Years ago a radical was someone who supported same-sex marriage. Soon after it made that person a progressive. Now, if it is opposed a person’s leadership is heavily questioned.
Only 10 days later on April 3, he stepped down after he was heavily criticized internally and through social media for a $1,000 donation he made to an anti same-sex marriage group in 2008, which supported California Proposition 8, which banned same sex marriage.
Eich’s contribution records have been available since 2008 but resurfaced last month after he was named as the new CEO, according to Deborah Netburn of the Los Angeles Times.
Questions and Twitter comments rose about his ability to lead fairly and questioned his character because of his political contributions.
“The donation did not constitute evidence of animosity,” Eich said in a statement.
He challenged naysayers, saying that they were “not providing a reasoned argument… I do not insist that anyone agree with me on a great many things, including political issues, and I refrain from putting my personal beliefs in others’ way in all matters Mozilla, JS, and Web. I hope for the same in return.”
Opposing same-sex marriage has no affect on a person’s ability to lead. An opinion on life style choices should not require a top leader to be questioned on leadership abilities.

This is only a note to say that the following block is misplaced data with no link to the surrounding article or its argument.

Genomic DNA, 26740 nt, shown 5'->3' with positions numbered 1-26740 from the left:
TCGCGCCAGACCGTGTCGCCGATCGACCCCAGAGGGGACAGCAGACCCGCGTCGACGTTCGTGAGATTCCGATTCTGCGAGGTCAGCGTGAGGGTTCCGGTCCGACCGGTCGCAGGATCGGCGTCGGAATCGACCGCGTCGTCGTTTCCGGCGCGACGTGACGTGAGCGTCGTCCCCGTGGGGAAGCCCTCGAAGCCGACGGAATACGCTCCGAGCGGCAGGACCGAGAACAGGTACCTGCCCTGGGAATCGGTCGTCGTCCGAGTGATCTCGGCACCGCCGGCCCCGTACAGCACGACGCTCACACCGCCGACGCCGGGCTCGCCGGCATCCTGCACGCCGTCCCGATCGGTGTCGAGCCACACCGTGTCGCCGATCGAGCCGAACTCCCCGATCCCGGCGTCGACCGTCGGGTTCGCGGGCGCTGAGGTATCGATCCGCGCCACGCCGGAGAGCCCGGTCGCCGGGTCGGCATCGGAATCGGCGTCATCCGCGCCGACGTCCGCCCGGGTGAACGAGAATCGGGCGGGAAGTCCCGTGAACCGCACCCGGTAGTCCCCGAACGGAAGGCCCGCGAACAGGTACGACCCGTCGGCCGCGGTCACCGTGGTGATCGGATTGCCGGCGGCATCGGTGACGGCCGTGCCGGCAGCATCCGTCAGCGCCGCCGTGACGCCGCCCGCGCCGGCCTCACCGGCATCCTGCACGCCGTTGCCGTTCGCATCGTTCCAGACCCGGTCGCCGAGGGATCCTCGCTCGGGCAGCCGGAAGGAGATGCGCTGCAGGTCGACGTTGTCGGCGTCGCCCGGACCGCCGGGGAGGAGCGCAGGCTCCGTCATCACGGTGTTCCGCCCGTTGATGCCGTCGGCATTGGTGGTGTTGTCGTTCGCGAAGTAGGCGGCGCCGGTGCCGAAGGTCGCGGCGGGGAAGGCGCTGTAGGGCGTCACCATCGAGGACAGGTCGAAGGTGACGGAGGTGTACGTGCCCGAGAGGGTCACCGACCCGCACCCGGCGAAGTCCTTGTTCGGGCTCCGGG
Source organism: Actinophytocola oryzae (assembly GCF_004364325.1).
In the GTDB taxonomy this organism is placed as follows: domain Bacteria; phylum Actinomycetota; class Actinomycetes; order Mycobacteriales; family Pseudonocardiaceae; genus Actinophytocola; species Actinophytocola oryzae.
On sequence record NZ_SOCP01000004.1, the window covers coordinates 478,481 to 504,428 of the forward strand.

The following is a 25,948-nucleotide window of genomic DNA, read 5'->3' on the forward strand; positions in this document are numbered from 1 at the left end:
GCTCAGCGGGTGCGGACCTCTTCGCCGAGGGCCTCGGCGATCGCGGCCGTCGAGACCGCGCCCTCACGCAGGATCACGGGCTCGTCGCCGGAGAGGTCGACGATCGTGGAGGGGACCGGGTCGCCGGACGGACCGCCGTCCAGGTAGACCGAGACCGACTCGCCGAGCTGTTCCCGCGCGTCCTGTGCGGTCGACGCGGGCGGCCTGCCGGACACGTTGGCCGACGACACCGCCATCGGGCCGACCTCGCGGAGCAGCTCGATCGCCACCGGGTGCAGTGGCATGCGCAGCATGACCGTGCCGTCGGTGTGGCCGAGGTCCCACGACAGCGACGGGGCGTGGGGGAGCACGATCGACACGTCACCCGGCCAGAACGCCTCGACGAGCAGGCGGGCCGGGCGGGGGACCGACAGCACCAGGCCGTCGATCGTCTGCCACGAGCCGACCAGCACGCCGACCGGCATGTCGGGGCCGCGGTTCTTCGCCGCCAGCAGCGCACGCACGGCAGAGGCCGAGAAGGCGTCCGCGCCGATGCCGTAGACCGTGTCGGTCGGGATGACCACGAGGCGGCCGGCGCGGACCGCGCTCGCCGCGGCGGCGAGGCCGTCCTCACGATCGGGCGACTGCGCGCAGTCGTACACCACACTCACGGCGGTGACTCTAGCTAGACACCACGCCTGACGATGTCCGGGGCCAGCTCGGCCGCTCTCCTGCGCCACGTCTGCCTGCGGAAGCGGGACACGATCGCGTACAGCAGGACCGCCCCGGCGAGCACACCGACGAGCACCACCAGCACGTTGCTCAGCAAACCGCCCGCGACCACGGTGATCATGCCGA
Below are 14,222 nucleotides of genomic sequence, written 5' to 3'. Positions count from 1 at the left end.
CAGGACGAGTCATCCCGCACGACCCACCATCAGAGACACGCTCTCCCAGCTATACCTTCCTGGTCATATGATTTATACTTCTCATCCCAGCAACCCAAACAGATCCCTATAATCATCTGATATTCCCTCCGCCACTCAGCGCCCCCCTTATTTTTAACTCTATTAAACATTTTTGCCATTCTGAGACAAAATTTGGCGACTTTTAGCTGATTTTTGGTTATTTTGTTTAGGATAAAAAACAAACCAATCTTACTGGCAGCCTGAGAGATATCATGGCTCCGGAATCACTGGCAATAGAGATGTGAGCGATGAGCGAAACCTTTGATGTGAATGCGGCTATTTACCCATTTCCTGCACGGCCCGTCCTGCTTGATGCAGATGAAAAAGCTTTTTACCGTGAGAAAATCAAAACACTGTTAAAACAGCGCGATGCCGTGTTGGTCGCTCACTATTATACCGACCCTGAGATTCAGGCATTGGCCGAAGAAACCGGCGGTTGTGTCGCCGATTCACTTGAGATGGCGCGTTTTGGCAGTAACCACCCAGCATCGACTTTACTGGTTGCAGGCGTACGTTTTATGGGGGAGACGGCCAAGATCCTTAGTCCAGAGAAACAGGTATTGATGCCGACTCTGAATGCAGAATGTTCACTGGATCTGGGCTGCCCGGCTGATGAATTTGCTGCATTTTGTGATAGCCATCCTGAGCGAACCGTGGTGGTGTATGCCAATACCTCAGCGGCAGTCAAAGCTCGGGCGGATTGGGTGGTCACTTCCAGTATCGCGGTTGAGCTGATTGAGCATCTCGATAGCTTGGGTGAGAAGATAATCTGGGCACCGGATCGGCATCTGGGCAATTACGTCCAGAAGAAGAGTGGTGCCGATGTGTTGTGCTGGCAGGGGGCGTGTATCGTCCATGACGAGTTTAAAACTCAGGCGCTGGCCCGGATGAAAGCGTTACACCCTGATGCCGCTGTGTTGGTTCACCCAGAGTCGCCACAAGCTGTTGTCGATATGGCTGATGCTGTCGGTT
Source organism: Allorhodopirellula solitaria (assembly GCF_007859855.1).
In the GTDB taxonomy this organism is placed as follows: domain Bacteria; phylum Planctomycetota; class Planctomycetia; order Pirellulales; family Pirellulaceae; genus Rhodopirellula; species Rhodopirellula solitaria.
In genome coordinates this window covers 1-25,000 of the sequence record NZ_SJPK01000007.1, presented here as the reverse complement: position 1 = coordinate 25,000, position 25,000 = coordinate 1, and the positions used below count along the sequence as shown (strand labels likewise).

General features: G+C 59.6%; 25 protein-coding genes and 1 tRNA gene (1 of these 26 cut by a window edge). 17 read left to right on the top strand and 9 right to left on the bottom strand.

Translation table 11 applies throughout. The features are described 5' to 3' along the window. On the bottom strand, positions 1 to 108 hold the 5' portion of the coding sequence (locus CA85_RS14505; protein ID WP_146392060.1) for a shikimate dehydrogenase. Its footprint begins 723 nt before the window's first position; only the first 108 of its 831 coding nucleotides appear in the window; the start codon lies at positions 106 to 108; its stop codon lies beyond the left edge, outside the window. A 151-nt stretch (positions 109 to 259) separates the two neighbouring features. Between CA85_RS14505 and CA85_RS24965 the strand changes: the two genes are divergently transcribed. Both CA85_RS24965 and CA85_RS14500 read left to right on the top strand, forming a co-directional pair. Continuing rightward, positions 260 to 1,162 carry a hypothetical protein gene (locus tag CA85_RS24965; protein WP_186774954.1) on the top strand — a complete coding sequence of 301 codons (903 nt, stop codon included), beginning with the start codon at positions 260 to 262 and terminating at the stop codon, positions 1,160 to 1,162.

Eich did not say “I am the CEO of the Mozilla Foundation and as the CEO I do not support same-sex marriage.”
He simply donated money to a group who did.
Being or supporting a candidate who doesn’t support same-sex marriage does not make someone a racist or homophobe.
Just like supporting same-sex marriage does not make you homosexual.
The political views of a person has no effect on their ability to lead people equally in a work place.
It is unfair to force a person to censor their views on both sides of this issue.
A number of Mozilla employees asked Eich to resign, Chloe Varelidi, one of those employees requested that Eich resign because she believed he was not fit to lead, according her post in Sam Machkovech, article of arstechnica.com.
A leaders abilities come from many places such as their experiences, knowledge and mentorships not from their political views as the naysayers are claiming.
App developer Rarebit announced the pulling of its app from Mozilla’s Firefox Marketplace. In a statement, Rarebit CEO Hampton Catlin, verbally reprimanded Eich for both his Prop 8 donation and his choice not to apologize.
A person should never apologize for their opinion no matter the nature.
Think about if it would be fair for any people to apologize for thinking same-sex marriage was OK.
Employees and affiliates of Mozilla heavily criticized Eich and gave him little choice but to resign after his initial refusal.
He was wrongfully handcuffed and made an unselfish choice for the betterment of all Mozilla employees. He granted them an out to heal from the black eye from this issue.
One thing was evident in the matter of opinions. It is only right if it agrees with the masses’. When it doesn’t take it back or take a hike.